One of the main concerns about learning in MOOCs is the high level of attrition. Namely, according to a study analysing data on 221 MOOCs ‘Completion rates (defined as the percentage of enrolled students who completed the course) vary from 0.7% to 52.1%, with a median value of 12.6%’ (Jordan 2015). The study also reported that enrolments on MOOCs have overall declined while completion rates have improved over time since the launch of major platform providers in 2012.
It is worth stressing that dropout rates have typically been much higher in e-learning and distance education than in campus-based courses. Also, while still an important indicator of engagement, it is important to understand the value of this metric in relation to MOOCs as opposed to formal education courses. The main reason for that is that learners taking a MOOC might not be interested in formal recognitions, or be driven by any motivation other than just learning, which can still happen despite not engaging in assessment. On the contrary, students enrolled in formal education programmes are presumably driven more strongly by the extrinsic motivation of getting the credentials associated with completing a degree.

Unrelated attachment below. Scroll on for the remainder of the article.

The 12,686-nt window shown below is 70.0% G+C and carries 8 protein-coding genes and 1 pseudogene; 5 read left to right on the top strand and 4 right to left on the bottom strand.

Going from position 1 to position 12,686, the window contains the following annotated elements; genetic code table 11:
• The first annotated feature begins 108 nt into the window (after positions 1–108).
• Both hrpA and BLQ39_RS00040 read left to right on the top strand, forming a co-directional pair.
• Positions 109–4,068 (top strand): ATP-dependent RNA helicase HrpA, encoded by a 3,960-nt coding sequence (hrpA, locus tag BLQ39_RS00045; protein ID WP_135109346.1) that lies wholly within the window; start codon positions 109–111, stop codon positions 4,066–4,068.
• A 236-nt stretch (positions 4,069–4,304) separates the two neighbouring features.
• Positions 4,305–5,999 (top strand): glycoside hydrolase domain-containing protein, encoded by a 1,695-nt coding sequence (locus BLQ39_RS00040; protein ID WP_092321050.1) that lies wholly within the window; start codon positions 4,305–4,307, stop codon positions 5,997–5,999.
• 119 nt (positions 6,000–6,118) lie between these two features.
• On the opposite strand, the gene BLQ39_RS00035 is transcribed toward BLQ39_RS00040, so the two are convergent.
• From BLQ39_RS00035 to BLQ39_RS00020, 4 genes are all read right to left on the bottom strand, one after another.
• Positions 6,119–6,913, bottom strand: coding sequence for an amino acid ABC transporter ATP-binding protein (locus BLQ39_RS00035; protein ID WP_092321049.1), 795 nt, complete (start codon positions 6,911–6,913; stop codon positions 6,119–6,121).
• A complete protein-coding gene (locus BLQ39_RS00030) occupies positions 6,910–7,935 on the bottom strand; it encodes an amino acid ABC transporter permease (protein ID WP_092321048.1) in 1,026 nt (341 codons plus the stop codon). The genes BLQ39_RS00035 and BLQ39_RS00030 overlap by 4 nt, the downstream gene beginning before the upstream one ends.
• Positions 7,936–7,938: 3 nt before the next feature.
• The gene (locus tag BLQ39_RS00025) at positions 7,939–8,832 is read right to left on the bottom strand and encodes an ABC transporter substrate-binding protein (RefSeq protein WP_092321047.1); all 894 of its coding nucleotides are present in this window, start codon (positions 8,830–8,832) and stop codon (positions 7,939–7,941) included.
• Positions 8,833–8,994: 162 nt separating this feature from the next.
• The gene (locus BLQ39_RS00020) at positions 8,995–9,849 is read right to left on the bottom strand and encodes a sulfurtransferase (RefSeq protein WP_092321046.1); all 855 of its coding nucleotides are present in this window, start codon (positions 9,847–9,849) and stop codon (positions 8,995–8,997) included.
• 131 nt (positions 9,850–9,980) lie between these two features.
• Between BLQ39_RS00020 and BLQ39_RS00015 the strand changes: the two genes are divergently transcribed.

Based on the analysis of a subset of MOOCs, the study mentioned above concluded that the first two weeks of a course are critical for student engagement and assessment submissions.
Katy Jordan / IRRODL (CC-BY). Jordan 2015
Other relevant findings of the study indicate that automated assessment has a positive impact on completion rates (as compared to peer-grading or a mix of both approaches) and that the shorter a MOOC is, the higher the chances of learners finishing. These conclusions have implications for those interested in designing a MOOC.
The formation of local learning communities articulated around particular MOOCs might also offer another way of improving engagement, as suggested by research on the motivations behind learners who had the initiative to arrange face-to-face meetings with peers. This kind of experience might fill an important gap for students who believe that not all learning can take place in an online setting.
Learning with MOOCs on campus
Despite the overall difficulties in reusing the content of MOOCs as OER, due to the limited use of open licences, there are ways in which this type of course can be of help to lecturers and students in higher education settings, whether it is in connection with the formal curriculum or not.
Aiming to foster the creation of local learning communities around MOOCs, the Peer 2 Peer University has developed a methodology and training materials for anyone willing to facilitate what they call a ‘learning circle.’ Moreover, they have launched a platform to publicise learning circles in any city, so learners with similar interests can easily get in touch.